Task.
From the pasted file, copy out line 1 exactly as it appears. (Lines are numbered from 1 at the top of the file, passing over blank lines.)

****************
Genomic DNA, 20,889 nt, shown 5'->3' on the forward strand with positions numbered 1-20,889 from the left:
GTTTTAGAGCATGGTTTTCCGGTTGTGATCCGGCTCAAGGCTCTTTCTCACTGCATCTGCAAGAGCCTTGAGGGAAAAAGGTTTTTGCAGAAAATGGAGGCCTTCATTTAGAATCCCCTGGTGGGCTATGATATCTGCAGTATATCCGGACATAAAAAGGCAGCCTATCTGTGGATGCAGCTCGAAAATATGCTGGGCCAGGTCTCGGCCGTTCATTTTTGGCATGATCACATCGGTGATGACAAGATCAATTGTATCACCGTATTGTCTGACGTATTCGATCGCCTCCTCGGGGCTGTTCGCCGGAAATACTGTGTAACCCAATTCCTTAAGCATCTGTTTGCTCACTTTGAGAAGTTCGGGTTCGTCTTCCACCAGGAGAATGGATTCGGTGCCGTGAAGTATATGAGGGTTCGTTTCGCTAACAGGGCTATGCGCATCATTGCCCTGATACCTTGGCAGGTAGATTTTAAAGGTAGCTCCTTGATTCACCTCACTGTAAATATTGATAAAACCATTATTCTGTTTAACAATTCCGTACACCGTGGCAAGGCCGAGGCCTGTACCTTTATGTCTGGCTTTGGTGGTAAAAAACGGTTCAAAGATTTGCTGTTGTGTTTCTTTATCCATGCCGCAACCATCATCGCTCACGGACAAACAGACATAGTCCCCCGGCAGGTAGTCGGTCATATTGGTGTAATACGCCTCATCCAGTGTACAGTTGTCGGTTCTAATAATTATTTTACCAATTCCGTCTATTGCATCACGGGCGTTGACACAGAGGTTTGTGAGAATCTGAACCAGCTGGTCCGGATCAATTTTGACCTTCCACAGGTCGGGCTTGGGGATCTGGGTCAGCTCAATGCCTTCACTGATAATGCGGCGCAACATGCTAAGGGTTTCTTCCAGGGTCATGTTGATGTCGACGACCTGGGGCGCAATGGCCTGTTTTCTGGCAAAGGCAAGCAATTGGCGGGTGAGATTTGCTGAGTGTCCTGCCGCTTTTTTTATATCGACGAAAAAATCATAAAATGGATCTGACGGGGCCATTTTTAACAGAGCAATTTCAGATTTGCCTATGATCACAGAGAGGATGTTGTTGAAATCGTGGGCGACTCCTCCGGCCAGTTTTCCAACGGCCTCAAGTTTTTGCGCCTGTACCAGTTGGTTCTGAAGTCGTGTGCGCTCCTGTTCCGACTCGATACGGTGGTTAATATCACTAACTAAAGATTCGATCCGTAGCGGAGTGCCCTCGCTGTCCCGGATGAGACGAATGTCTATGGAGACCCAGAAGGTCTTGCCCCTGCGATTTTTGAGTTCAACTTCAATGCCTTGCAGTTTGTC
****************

Genomic DNA, 20,889 nt, shown 5'->3' on the forward strand with positions numbered 1-20,889 from the left: